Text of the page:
The Publicly Assisted Housing Resident Network of Connecticut (PHRN), an NLIHC member, is successfully engaging and educating public housing residents throughout the state to understand and exercise new hard-earned tenants’ rights. PHRN is assisted by the Connecticut Housing Coalition (CHC), an NLIHC state coalition partner.
PHRN developed and is now conducting a peer training program in response to two important new statutes long advocated for by CHC and PHRN. In 2011, Governor Dannel Malloy (D) signed two bills into law that significantly increased tenants’ rights and role in the planning and decision-making processes of housing authorities. The first (H.B. 6461) gave residents of public housing the right to elect the tenant commissioner who represents them on their housing authority’s Board of Commissioners. The second (S.B. 1076) required resident participation in proposed plans for disposition and revitalization of public housing developments (see Memo, 7/1/11).
Passage of the bills represented major victories for PHRN and CHC, but PHRN leaders realized they needed to ensure that public housing residents understood their new rights and learned how best to take advantage of them. In 2014, PHRN spent three months developing two peer-to-peer training sessions and began to roll them out to public housing residents throughout the state. The first training covers the role of a housing authority’s Board of Commissioners and the residents’ right to elect a tenant commissioner. This training highlights the tenant commissioner eligibility standards and position responsibilities, as well as the steps tenants can take to elect their representative. The second training educates residents about their participation rights under the statute requiring any public housing rehabilitation, disposition, or demolition to have a resident participation plan.
“Getting the bills passed was an important step, but for this to really have an effect, people need to know about their rights,” said Daisy Franklin, Vice President of PHRN and an NLIHC board member. “Without the trainings, a lot of people wouldn’t know about the participation requirement and what it can mean for them. They have a true voice in revitalization now, but they have to speak up. They have to take this seat at the table,” said Franklin.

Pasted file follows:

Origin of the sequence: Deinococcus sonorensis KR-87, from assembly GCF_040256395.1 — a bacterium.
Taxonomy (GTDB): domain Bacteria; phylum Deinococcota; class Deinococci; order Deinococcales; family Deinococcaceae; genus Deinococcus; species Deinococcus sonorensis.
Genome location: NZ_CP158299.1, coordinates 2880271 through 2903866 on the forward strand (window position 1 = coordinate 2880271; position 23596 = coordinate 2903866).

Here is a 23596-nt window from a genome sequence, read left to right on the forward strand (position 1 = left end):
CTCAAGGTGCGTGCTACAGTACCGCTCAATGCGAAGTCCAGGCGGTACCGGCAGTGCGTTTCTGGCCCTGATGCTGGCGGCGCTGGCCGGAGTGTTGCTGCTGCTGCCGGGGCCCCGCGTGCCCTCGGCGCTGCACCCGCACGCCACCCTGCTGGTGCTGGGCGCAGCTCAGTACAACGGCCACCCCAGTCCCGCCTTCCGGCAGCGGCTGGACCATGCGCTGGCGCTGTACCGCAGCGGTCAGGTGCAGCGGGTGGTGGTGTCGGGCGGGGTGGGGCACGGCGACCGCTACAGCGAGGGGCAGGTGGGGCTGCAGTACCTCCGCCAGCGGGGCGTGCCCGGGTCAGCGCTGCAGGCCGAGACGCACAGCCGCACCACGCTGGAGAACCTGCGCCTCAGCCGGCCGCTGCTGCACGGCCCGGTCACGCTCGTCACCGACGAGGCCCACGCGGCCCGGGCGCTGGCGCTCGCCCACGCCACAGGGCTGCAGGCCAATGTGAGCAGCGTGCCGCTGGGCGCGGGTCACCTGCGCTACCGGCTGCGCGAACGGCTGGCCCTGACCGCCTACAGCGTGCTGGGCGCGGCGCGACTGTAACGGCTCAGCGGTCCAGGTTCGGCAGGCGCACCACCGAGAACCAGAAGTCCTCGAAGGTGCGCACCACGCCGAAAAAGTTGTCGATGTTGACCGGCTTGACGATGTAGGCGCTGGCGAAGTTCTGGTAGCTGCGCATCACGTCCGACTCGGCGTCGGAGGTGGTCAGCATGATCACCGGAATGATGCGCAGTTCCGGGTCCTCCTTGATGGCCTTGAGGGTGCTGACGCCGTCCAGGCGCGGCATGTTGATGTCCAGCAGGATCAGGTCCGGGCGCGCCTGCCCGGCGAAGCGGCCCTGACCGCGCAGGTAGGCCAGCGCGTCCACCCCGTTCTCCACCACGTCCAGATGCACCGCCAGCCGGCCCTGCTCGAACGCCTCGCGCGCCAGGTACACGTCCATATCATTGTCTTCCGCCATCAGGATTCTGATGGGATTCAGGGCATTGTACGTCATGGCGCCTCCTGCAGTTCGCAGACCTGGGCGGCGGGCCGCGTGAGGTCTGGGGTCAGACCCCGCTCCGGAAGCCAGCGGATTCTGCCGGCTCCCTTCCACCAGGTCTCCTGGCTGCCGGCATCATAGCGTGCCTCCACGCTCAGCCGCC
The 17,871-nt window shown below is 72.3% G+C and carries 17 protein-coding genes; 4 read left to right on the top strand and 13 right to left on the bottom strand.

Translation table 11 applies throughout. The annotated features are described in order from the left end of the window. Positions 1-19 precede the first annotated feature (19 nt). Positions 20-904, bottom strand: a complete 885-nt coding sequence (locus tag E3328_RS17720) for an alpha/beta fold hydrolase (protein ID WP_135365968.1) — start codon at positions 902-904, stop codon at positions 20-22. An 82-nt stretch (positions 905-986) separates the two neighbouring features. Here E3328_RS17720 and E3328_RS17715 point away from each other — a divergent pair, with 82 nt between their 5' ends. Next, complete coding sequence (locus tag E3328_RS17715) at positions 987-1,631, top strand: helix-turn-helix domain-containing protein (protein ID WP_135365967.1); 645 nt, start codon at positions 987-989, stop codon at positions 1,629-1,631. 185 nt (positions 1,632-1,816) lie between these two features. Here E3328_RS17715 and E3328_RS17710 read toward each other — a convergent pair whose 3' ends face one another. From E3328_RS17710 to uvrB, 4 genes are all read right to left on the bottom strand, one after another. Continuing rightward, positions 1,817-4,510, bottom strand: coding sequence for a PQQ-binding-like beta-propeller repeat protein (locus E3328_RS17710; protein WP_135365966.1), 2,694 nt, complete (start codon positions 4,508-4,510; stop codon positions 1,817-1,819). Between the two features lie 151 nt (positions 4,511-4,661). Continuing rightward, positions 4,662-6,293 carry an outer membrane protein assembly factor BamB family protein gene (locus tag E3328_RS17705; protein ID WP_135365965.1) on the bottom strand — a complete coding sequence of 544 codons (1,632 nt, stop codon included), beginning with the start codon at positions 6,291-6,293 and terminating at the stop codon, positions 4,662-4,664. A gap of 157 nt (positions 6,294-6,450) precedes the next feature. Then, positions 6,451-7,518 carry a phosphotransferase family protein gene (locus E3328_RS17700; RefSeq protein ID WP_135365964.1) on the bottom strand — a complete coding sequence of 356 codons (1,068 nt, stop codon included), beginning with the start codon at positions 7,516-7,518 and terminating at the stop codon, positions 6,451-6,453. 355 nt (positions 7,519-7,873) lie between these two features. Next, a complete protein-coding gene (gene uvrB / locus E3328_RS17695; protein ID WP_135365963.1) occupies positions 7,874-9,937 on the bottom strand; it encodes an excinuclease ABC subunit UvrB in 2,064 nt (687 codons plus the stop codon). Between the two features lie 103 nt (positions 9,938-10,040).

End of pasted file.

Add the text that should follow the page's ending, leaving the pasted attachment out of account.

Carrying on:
PHRN leaders have conducted trainings for residents of individual public housing properties as well as longer, more in-depth regional trainings that bring tenants from different developments together, making connections and deepening PHRN’s base. “People come together and get engaged and connected with PHRN through the trainings. If we face issues like a budget crisis down the road, PHRN has more people ready to mobilize on a larger campaign,” said Kim McLaughlin, CHC’s Director of Organizing.
In many cases, Franklin said, PHRN conducts trainings in public housing developments where existing tenant councils have become ineffective or no longer exist. Connecting with PHRN and learning about their rights, tenant councils often become reinvigorated and reengaged. “When you start to see a community that wasn’t functioning get together and understand why they need to be involved, that’s a real reward,” Franklin said.